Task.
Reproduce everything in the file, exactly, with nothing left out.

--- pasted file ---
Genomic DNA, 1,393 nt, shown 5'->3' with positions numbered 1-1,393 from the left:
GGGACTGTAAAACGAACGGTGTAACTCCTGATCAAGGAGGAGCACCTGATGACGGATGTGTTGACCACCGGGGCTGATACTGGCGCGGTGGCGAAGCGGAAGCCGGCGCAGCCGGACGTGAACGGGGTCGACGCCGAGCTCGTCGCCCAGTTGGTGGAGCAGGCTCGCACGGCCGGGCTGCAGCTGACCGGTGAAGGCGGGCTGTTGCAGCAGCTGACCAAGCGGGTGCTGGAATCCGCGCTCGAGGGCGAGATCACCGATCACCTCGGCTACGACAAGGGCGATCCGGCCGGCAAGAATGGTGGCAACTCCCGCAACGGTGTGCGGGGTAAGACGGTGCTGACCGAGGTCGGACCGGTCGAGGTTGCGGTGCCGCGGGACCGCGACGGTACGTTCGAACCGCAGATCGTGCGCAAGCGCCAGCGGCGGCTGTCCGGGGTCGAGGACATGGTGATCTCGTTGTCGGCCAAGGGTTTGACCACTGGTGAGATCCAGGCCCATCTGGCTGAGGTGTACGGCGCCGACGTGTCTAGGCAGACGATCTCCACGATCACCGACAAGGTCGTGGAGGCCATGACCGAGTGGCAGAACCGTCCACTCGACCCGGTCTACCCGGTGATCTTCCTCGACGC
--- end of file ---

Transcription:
Genomic DNA, 1,393 nt, shown 5'->3' with positions numbered 1-1,393 from the left:
GGGACTGTAAAACGAACGGTGTAACTCCTGATCAAGGAGGAGCACCTGATGACGGATGTGTTGACCACCGGGGCTGATACTGGCGCGGTGGCGAAGCGGAAGCCGGCGCAGCCGGACGTGAACGGGGTCGACGCCGAGCTCGTCGCCCAGTTGGTGGAGCAGGCTCGCACGGCCGGGCTGCAGCTGACCGGTGAAGGCGGGCTGTTGCAGCAGCTGACCAAGCGGGTGCTGGAATCCGCGCTCGAGGGCGAGATCACCGATCACCTCGGCTACGACAAGGGCGATCCGGCCGGCAAGAATGGTGGCAACTCCCGCAACGGTGTGCGGGGTAAGACGGTGCTGACCGAGGTCGGACCGGTCGAGGTTGCGGTGCCGCGGGACCGCGACGGTACGTTCGAACCGCAGATCGTGCGCAAGCGCCAGCGGCGGCTGTCCGGGGTCGAGGACATGGTGATCTCGTTGTCGGCCAAGGGTTTGACCACTGGTGAGATCCAGGCCCATCTGGCTGAGGTGTACGGCGCCGACGTGTCTAGGCAGACGATCTCCACGATCACCGACAAGGTCGTGGAGGCCATGACCGAGTGGCAGAACCGTCCACTCGACCCGGTCTACCCGGTGATCTTCCTCGACGC